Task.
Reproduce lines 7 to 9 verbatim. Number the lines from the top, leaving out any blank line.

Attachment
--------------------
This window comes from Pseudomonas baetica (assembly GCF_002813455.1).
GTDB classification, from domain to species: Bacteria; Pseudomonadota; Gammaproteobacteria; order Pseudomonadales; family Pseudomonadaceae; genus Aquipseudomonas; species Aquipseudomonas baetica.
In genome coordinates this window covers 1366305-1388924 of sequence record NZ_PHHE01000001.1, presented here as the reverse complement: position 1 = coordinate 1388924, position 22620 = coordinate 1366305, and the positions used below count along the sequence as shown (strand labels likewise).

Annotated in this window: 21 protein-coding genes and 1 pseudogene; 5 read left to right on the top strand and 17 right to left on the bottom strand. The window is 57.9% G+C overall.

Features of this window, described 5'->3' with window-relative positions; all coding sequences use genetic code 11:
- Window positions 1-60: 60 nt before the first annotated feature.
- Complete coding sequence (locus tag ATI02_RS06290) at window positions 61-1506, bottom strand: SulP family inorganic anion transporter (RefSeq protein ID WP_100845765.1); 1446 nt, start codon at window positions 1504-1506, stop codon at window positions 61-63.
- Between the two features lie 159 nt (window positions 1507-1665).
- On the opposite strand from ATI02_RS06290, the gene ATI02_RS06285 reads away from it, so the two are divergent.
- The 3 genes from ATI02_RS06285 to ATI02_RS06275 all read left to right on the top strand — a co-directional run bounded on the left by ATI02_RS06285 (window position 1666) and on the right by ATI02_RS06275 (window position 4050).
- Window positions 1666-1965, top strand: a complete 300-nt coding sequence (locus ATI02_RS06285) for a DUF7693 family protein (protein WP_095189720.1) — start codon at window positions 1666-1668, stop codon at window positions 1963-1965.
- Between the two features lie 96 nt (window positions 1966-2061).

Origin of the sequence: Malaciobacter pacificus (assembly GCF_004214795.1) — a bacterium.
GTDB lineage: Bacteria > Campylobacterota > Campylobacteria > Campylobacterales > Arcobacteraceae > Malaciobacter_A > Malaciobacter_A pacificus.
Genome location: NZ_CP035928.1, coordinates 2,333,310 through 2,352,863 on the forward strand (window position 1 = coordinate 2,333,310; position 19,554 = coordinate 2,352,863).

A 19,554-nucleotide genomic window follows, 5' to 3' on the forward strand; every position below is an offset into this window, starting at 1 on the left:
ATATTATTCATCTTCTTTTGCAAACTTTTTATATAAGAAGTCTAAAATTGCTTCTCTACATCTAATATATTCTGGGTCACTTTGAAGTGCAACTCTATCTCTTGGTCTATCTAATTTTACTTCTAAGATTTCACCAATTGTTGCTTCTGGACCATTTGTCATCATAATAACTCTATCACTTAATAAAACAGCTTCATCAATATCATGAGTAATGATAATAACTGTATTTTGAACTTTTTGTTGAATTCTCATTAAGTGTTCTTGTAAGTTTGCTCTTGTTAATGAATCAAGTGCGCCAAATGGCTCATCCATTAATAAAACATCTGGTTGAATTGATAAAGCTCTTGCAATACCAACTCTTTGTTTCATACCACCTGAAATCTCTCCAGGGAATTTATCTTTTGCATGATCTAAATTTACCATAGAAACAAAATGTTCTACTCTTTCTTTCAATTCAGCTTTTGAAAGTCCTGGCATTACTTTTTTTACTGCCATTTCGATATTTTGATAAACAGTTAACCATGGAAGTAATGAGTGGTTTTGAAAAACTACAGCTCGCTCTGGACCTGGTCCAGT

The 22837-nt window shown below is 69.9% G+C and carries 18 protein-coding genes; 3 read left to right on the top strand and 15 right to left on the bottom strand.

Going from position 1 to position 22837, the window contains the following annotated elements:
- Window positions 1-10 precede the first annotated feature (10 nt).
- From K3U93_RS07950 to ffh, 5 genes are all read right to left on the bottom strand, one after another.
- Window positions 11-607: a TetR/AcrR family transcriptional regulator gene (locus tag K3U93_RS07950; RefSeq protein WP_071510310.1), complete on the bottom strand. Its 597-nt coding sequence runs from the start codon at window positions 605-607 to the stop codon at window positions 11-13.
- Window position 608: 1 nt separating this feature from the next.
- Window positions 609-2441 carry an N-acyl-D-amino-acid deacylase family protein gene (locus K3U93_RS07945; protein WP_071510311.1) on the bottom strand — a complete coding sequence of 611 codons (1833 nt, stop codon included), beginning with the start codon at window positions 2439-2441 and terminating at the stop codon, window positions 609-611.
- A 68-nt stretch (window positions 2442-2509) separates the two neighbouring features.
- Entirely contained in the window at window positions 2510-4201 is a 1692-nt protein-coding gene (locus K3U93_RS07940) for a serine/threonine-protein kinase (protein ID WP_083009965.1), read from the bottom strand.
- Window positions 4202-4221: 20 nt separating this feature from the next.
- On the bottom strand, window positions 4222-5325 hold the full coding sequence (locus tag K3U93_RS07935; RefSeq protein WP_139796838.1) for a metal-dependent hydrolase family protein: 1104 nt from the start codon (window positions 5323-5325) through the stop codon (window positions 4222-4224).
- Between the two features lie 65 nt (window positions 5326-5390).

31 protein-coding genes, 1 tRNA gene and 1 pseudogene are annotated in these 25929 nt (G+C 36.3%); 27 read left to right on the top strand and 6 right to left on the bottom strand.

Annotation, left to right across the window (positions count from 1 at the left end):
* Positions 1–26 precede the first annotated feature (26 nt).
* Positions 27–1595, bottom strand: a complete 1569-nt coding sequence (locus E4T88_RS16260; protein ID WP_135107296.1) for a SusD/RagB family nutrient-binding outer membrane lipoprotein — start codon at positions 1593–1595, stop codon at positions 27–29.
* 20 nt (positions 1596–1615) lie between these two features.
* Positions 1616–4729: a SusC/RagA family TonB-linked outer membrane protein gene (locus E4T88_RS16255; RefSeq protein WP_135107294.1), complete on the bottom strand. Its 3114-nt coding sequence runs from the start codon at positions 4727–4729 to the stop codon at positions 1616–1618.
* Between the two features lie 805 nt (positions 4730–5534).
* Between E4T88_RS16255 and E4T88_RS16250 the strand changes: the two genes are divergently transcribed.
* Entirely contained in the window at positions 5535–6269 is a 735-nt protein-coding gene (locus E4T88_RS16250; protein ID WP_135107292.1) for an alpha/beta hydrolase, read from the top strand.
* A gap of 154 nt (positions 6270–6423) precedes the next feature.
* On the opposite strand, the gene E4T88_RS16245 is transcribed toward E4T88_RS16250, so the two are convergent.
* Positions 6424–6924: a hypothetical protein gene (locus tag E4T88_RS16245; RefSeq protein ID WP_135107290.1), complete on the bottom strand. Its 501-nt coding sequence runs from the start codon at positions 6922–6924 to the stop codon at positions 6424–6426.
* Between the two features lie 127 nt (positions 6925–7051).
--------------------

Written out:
- Complete coding sequence (locus tag ATI02_RS06290) at window positions 61-1506, bottom strand: SulP family inorganic anion transporter (RefSeq protein ID WP_100845765.1); 1446 nt, start codon at window positions 1504-1506, stop codon at window positions 61-63.
- Between the two features lie 159 nt (window positions 1507-1665).
- On the opposite strand from ATI02_RS06290, the gene ATI02_RS06285 reads away from it, so the two are divergent.